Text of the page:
Landlord and tenant rights are likely to be detailed within a tenancy agreement, but some conditions may vary from one property and landlord to the next.

August 3, 2015

Here is a general guide of what is expected, whether you are a landlord or tenant. You should seek the advice of a solicitor if you are in any doubt about your legal position when either letting or renting a property. 


Tenant responsibilities

Paying rent and damage

Tenants have numerous responsibilities, with perhaps the most important being to pay the agreed rent in full and on time.

The date the rent is due will be outlined in the contract that you’ve signed with the landlord. This contract will most commonly be an assured shorthold tenancy agreement where the rent due falls on the same date every month. The agreed rent must be paid even if there are any outstanding repairs needed or if you are in dispute with your landlord.

You must also make sure no damage is caused to the property or its contents, whether by yourself, members of the household or visitors. Contents insurance taken out on moving into a property will help cover you if any damage is done. However, it may not cover you if you have behaved negligently. For example, you will need to turn off the water at the mains if you’re away in cold weather.

Your landlord must be asked in writing for their permission if you’re thinking about making any alterations to the property. There may already be clauses in your contract outlining what you can or cannot do - for example, your contract may prohibit any additional picture hooks being added to the walls.

You are required to report any damage or need for repairs to the landlord. Your landlord is unable to fix any damage unless they know about it. And depending on the wording of your contract, you may be liable for the costs involved if you fail to keep your landlord fully informed. As such, it is worth keeping your landlord in the loop as best as you can.

It is also your responsibility not to cause disturbance, nuisance or annoyance to neighbours.


Access and notice

A tenant must provide the landlord with access to the property for the purpose of inspection, or to carry out repairs, as long as sufficient notice has been provided. Again, it will depend on your contract, but generally, a landlord will be required to give you 24 hours notice before entering the property.

And if you’re thinking about taking in a lodger or want to sub-let the property, you’ll need to obtain written permission from your landlord. Most contracts do not allow sub-letting or taking in a lodger and so you will need an amendment before pursuing this route or it may invalidate your initial agreement.

If you wish to terminate the agreement and leave the property, you must give the agreed amount of notice to your landlord. You will need to check your contract to see what notice you have agreed to provide. But generally, this can be one or two months from the date of your next rental payment date.

You will also be required not to leave the property unoccupied for longer than 14 days without informing the landlord or managing agent. Leaving a property unattended for such a period of time can lead to a number of issues, not least invalidating any insurance your landlord may have.


Contract and contact

You need to know and be aware of the full terms of the tenancy agreement. Some tenants may be tempted to sign the contract without reading it fully. But there may be clauses that affect you, such as banning smokers or not allowing pets or children.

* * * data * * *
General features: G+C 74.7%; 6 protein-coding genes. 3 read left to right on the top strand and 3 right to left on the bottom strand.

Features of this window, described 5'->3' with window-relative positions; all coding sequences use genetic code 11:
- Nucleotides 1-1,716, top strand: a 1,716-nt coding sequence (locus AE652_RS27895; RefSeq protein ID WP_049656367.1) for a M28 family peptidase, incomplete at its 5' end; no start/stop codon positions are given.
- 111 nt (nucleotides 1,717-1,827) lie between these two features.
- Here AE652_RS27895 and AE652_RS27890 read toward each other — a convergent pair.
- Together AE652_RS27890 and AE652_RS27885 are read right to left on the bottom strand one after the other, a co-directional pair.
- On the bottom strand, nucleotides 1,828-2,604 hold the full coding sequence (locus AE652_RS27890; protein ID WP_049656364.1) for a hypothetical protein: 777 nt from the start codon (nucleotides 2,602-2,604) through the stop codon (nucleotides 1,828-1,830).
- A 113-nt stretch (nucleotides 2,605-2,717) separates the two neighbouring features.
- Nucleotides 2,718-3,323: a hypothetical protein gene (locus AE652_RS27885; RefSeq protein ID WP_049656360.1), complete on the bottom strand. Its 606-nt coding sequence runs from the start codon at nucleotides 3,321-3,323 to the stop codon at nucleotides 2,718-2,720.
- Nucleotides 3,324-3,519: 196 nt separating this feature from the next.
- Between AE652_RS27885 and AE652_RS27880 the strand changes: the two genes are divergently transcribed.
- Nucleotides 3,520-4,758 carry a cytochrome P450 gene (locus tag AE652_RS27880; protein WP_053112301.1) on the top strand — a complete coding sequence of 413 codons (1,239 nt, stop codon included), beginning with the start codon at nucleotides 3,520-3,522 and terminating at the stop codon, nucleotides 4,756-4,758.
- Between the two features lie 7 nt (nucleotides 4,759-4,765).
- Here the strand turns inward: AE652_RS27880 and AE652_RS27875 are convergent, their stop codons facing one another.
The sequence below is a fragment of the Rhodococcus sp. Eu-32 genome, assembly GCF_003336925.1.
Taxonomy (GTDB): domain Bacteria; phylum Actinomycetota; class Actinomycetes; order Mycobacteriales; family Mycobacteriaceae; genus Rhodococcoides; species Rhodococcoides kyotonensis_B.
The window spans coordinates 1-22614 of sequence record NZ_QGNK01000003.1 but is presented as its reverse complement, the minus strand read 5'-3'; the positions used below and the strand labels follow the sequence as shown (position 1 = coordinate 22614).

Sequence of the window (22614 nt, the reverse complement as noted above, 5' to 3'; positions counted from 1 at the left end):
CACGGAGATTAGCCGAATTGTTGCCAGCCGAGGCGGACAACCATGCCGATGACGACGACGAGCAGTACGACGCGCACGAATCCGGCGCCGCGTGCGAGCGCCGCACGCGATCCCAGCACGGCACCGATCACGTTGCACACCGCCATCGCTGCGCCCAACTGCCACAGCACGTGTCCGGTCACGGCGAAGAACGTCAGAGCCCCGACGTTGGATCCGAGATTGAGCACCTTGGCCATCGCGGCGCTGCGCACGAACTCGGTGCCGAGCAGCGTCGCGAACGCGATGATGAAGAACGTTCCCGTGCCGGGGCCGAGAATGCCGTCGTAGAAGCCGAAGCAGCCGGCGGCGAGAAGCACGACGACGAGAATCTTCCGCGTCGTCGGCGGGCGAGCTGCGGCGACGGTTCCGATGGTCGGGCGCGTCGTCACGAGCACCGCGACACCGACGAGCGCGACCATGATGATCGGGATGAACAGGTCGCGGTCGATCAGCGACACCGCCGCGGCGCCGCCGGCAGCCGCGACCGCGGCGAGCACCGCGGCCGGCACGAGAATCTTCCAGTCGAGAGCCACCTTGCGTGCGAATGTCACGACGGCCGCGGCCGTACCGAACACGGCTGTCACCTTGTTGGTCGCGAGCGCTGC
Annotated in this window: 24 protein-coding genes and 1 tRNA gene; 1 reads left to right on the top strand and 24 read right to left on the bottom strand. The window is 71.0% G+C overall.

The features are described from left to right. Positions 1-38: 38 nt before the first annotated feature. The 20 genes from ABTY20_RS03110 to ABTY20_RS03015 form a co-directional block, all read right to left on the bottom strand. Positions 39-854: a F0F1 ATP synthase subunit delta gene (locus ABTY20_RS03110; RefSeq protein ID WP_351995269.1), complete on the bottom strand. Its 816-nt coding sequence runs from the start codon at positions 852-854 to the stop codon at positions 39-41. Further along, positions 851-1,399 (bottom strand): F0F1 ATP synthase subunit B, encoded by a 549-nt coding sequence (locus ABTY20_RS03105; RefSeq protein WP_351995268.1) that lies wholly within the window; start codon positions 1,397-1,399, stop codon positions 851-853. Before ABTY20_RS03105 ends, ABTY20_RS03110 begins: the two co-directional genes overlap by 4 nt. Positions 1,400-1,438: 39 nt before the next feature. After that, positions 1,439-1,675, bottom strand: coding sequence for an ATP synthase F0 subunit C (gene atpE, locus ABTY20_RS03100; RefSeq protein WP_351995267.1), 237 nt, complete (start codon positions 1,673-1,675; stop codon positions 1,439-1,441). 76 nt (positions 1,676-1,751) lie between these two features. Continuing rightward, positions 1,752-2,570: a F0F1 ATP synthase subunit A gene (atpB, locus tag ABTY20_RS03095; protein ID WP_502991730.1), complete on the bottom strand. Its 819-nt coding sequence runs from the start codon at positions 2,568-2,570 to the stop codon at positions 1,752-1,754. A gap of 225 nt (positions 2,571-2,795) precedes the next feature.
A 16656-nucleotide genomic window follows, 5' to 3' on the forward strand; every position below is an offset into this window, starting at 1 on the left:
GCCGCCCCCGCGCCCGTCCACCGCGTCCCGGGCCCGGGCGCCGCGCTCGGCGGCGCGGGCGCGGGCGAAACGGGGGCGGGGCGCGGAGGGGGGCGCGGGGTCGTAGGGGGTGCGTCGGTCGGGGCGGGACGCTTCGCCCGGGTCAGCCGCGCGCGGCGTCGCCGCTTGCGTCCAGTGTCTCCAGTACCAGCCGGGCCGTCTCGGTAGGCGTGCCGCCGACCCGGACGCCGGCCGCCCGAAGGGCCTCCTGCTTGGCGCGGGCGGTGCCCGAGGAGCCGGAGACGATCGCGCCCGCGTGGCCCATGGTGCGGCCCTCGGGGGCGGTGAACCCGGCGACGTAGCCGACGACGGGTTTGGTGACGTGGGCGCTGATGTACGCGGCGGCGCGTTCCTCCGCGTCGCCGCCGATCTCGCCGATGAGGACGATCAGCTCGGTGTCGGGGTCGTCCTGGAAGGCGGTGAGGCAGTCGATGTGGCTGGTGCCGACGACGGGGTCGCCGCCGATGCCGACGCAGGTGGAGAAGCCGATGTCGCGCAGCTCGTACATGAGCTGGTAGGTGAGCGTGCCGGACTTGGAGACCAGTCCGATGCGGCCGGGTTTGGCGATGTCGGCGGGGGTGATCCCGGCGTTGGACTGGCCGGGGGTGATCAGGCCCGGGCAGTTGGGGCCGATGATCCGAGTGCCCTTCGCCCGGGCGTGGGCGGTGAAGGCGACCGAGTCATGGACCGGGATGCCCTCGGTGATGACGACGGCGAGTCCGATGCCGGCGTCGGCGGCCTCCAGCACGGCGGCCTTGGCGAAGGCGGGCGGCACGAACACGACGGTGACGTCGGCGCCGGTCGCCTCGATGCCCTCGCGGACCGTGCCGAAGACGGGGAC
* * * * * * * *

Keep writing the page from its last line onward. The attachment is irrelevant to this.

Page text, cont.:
The name and address of the landlord will normally be outlined within the first few pages of a tenancy agreement. 


Tenant rights 

A tenant also has rights, which include being able to live in a property that is in adequate condition for rental purposes and free from defects.

You also have a right to know who your landlord is. This will usually be outlined at the start of your tenancy agreement, if you have one. And if you don’t know who your landlord is, write to the individuals or company that you pay your rent to as they can be fined if they fail to provide these details within 21 days.

Tenant rights concerning prompt repairs

If something has been damaged at the property, a tenant has the right to receive reasonably prompt repairs and maintenance.

And it is their right to live in safe accommodation, with all equipment, gas and electrical systems meeting the required safety standards. This includes having a gas inspection certificate produced annually and at the start of each tenancy. Your landlord must give you a copy of the gas safety record either before you move into the property or within 28 days of the check being carried out. All electrics must also be checked, including cookers and kettles.

Quiet enjoyment of the property and unfair rent increases

A tenant has the right to what is defined in their contract as "peaceful and quiet enjoyment of the property". It means being able to enjoy the property, free from demands for access without prior notification, or interference with utilities or other supplies to the property.

Other rights include having to have a rent book (if the rent is payable on a weekly basis) and to be able to challenge excessively high charges.

Tenants are protected from being unfairly evicted or being charged unfair rent. A landlord must provide a reasonable - statutory - period of notice if the landlord wants the agreement to end.

Return of the deposit

Your security deposit must be returned within a reasonable period of time - within 30 days - subject to the necessary checks on the property and up-to-date rental payments.


Landlord responsibilities


Your tenants must be allowed to reside in the property without disturbance. It means giving tenants adequate notice if you decide to enter the premises. This tends to be at least 24 hours notice, although access may be allowed in an emergency.

Maintenance and repairs